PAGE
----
8). Lessening of work-load to 20% of prior exertion.

    The reasoning for this strategy was quite simple. Arjuna is good for any problem of the heart. For Vata Dosha becoming lodged in the heart, Dashamula is recommended. I decided to have Dashamula twice a day till Vata receded sufficiently, after which I would phase it out and stick to Arjuna once a day for a couple of weeks. The Arishta (medicated wine) was the Anupana, made by adding yeast to the fresh juice of the herbs in question. Trikatu would increase Agni, get rid of Ama, and would also tackle the congestion in the lungs and the heart. After dealing with the heart, I thought to myself, I would discontinue the heart herbs and possibly continue with Talisadi Churna (decongestant) and Sitopaladi Churna (expectorant), if the heaviness in the lungs persisted. Meanwhile, I had strongly reduced my intake of fats. An added bonus was that Dashamularishtha would cause a mild distaste in the system towards alcohol, lessening the craving for chilled beer. The Trifala would give good motion in the mornings, regulating the normal flow of Apana Vayu and the proper absorption of Prana in the colon. The Trifala eye-wash would strengthen the eyes which were suffering from severe computer-strain, and would seep into the sinuses, spreading its anti-viral and anti-bacterial effects there. Then, meditation would increase Ojas, thereby giving the body immunity. Pranayama would burn Ama and speed up decongestion, adding to the effects of Trikatu. The lessened work load would give the system rest and allow it to settle.

    Within three weeks of returning to India and commencing upon the above regimen, I had already lost three kilograms (6.6 pounds). Vata was flowing out of the heart towards the colon. Congestion was less. The tension in the heart was gone, and breathing was easier. Then I had a dream, in which a well-known heart-surgeon performed an operation upon me, during the course of which my heart was taken out and allowed to rest. Meanwhile, somehow I was kept alive. When the doctor was satisfied that the heart had rested sufficiently, and that its clogging had receded, he installed the heart back and said that I was free to go this time, but would not escape so easily from the effects of future binges. The message was pretty clear, and I understood.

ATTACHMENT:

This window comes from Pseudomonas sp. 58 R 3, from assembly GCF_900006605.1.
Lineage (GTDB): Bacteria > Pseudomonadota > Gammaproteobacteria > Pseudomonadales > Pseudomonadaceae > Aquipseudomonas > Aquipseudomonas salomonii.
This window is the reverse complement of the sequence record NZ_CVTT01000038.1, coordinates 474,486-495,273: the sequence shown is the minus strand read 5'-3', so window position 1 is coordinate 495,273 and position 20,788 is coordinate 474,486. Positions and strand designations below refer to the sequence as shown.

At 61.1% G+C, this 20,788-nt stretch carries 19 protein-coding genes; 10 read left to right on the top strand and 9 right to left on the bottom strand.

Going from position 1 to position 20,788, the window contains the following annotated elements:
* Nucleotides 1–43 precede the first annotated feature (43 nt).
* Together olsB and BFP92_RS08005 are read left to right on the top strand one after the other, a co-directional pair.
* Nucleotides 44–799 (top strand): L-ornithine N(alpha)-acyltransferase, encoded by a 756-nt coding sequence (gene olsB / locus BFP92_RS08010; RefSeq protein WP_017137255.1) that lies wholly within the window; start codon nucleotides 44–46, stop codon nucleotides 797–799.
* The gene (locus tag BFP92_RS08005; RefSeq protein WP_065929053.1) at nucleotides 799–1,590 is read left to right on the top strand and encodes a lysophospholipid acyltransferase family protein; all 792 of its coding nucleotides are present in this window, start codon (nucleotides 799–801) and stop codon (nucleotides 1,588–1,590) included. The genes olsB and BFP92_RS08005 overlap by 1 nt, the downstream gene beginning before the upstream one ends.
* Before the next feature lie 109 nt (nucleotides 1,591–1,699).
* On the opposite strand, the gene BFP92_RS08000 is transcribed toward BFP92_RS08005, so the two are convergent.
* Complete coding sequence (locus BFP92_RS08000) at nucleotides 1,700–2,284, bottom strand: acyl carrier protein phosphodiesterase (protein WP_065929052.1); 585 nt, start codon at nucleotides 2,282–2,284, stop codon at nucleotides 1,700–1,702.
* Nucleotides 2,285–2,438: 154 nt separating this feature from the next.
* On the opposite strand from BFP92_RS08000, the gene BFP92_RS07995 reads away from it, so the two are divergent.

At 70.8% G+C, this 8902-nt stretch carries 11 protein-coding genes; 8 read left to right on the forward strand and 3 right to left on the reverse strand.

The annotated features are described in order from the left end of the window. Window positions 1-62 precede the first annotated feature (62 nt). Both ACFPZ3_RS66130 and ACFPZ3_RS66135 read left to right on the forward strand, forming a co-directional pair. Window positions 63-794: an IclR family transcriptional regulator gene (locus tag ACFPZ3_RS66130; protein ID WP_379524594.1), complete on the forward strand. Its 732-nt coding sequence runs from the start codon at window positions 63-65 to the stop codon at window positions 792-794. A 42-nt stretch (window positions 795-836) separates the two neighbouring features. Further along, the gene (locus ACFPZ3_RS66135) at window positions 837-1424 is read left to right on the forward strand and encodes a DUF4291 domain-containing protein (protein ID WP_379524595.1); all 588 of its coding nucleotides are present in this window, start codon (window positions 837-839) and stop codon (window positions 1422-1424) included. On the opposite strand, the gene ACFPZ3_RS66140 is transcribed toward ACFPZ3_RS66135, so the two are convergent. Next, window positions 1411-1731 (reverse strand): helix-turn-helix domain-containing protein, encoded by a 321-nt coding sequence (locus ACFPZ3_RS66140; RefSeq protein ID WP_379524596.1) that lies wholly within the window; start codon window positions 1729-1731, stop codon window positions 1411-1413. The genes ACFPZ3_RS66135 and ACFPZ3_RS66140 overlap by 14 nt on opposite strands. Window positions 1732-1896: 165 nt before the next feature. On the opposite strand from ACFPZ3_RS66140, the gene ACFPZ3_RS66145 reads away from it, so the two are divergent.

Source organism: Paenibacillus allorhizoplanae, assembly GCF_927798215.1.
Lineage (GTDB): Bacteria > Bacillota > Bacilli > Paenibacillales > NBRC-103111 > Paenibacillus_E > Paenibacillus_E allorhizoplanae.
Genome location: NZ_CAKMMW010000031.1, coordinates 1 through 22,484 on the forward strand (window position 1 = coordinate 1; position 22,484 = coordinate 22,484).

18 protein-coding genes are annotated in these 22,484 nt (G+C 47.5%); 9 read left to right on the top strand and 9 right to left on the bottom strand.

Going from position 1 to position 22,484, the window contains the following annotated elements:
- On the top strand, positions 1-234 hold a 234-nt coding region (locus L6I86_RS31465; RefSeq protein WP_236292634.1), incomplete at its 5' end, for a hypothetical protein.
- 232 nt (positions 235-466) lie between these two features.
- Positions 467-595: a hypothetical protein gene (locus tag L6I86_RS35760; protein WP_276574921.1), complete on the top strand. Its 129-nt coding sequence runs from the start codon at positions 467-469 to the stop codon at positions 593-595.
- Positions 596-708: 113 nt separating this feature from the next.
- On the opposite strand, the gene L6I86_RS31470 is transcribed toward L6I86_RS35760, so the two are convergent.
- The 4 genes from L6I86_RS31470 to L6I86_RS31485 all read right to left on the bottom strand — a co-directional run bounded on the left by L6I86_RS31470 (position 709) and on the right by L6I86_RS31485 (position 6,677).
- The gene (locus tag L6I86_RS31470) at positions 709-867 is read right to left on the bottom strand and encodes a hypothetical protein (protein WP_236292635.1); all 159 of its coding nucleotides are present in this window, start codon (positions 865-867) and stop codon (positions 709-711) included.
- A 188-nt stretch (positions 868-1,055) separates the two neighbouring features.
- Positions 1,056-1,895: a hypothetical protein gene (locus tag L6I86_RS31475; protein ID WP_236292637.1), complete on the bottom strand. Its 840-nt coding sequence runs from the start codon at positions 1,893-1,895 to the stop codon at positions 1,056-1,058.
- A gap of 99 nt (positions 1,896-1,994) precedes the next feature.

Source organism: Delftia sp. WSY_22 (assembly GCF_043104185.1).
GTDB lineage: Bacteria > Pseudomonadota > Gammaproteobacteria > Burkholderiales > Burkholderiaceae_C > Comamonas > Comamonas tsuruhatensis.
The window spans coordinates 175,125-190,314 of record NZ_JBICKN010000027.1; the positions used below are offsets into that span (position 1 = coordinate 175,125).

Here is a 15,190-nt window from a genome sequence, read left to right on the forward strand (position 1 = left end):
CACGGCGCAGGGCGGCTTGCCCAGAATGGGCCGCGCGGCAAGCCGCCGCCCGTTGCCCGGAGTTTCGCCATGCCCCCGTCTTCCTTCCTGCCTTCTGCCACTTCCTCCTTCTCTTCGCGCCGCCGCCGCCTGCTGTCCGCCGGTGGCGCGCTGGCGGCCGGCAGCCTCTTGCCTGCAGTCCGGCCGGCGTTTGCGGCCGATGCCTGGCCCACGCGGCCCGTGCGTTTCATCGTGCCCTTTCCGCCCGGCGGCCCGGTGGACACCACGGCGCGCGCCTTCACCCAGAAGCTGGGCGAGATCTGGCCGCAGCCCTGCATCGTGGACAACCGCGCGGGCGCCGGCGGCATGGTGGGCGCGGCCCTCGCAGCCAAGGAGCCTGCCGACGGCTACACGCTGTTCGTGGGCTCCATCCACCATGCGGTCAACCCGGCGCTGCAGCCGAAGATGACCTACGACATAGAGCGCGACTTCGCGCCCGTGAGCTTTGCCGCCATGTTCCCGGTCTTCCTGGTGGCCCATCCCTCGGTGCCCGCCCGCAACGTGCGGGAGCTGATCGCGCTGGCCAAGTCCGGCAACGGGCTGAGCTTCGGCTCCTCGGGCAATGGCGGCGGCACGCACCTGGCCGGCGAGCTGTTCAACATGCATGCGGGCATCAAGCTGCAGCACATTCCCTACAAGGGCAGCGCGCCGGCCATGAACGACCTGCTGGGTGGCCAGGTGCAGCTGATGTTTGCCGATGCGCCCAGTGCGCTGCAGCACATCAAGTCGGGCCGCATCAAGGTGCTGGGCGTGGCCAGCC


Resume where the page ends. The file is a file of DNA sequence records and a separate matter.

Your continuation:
I decided to continue with the above regimen for another two weeks and then to phase it out slowly, but would carry on with the Pranayama and the meditation as regularly as possible. 

Turmeric Milk for Resistance and against mild Throat Infection

AilmentMild throat infection.

Quantity: 100 – 125 ml.

IngredientsMilk, turmeric, cardamom, cinnamon, clove, honey, black pepper.

Procedure: Pour the milk into a pan and heat over a medium flame. Add 2 pinches of turmeric, 1 split cardamom, a small piece of cinnamon, 1 clove and a pinch of black pepper. Bring to a boil over a low flame. Let it simmer for a minute and then strain. After letting cool for two minutes, add 1 or two teaspoons of honey and mix.

Note 1: Great against  mild infection. Turmeric kills bacteria.

Note 2: Drinking at night is not a problem. In fact during infection, it proves soothing. Doesn’t aggravate phlegm. The pepper, cardamom, clove and cinnamon are all expectorant.

Note 3: During cough and cold, don’t have more than this quantity of milk. In such a condition, have milk only prepared like this, otherwise milk will aggravate the phlegm.